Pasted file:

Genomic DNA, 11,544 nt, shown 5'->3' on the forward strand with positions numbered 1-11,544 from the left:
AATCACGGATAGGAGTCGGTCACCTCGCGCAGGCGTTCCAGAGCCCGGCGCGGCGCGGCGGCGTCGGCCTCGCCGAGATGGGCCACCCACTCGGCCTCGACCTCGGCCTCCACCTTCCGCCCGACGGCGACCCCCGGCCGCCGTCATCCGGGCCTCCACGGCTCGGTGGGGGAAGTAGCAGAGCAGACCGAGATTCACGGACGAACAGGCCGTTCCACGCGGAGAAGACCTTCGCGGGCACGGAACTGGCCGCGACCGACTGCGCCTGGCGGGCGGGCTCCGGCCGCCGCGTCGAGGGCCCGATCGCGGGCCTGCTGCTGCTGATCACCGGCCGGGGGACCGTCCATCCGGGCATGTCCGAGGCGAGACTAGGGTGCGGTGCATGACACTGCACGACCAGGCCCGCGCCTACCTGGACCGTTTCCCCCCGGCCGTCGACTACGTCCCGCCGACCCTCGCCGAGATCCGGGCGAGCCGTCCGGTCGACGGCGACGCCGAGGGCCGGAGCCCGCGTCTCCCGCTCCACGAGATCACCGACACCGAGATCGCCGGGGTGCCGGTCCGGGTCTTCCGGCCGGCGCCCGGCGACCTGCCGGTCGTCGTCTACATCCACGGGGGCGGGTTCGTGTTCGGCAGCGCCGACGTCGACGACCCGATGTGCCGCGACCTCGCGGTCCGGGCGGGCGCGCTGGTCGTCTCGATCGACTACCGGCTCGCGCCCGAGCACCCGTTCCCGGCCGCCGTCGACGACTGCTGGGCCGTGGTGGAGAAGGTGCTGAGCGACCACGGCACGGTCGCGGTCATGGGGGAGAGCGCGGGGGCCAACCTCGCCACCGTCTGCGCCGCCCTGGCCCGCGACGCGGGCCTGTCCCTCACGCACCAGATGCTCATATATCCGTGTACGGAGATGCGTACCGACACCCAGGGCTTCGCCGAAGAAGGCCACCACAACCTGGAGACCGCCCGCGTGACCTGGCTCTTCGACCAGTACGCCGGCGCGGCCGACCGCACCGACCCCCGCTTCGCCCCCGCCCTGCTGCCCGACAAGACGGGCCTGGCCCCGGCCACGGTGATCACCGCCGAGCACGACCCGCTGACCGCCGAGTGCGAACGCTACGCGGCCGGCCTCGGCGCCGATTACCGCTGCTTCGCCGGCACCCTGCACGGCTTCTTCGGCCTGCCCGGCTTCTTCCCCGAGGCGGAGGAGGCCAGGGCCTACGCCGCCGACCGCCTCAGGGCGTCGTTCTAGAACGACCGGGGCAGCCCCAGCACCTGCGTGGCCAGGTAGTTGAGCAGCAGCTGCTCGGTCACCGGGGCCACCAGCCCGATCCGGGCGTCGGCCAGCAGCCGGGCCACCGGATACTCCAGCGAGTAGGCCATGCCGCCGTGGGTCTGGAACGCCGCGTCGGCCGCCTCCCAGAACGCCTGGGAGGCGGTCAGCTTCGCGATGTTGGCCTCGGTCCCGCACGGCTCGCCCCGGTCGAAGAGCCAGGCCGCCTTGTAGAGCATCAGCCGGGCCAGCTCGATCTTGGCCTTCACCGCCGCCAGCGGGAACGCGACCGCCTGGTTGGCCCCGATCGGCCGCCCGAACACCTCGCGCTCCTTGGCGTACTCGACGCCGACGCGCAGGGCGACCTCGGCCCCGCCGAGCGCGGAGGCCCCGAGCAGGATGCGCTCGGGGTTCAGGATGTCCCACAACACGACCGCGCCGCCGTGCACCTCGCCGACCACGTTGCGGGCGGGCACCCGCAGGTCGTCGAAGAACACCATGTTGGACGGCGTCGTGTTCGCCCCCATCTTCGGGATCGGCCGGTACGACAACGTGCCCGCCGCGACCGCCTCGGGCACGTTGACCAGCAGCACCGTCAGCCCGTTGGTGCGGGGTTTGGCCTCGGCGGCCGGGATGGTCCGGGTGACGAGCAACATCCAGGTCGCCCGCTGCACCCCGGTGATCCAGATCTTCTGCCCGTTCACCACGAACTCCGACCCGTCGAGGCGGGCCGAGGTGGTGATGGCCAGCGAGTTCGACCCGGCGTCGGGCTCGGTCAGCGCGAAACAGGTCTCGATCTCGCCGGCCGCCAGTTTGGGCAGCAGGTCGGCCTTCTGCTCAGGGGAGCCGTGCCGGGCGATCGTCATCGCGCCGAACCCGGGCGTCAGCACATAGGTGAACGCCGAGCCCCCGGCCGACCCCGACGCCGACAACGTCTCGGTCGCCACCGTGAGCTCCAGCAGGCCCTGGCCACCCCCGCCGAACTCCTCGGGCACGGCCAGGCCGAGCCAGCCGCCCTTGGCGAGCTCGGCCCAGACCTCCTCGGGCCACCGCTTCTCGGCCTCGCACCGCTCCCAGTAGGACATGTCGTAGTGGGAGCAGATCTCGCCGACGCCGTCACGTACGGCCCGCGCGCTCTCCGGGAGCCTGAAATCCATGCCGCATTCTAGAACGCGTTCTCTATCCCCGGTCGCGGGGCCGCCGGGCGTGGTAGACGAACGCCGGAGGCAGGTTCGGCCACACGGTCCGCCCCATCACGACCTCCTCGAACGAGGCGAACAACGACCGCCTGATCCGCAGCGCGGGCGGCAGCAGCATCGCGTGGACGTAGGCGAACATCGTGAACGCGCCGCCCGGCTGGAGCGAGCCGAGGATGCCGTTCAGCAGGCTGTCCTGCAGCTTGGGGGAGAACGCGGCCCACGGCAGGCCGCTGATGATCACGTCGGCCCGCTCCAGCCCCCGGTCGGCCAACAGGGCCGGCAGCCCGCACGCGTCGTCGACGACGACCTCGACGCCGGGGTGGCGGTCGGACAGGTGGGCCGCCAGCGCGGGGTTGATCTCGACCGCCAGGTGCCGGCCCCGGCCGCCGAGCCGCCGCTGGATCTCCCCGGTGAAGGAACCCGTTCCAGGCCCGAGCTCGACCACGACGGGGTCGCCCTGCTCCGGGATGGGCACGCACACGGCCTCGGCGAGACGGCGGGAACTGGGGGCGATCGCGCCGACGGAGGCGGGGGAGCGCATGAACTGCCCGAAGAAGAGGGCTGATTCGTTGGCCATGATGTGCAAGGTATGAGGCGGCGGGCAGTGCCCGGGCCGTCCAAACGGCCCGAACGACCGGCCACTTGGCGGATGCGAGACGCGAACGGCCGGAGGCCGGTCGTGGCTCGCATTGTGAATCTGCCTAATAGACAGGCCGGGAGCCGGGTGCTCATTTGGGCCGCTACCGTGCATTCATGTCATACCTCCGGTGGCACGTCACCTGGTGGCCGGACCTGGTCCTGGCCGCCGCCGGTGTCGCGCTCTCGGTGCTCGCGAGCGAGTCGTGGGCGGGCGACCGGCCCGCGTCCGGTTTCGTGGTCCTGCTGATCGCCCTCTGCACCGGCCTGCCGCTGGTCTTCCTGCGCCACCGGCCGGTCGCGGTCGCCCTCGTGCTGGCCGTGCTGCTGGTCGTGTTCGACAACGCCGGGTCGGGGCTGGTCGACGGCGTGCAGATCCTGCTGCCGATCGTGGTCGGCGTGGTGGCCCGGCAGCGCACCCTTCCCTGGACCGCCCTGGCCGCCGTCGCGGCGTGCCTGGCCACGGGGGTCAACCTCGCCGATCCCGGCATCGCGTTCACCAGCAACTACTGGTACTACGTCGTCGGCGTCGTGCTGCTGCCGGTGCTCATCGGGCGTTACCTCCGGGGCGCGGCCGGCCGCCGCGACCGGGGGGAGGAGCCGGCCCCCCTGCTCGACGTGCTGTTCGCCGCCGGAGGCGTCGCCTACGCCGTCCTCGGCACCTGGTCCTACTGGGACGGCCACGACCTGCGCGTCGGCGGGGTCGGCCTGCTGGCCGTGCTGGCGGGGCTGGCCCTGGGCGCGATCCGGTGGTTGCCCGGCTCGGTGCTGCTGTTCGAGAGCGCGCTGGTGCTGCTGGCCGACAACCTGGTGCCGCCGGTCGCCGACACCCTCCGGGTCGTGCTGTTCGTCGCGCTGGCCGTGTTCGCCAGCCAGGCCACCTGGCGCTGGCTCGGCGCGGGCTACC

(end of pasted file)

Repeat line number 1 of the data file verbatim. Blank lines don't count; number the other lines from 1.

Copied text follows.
Genomic DNA, 11,544 nt, shown 5'->3' on the forward strand with positions numbered 1-11,544 from the left: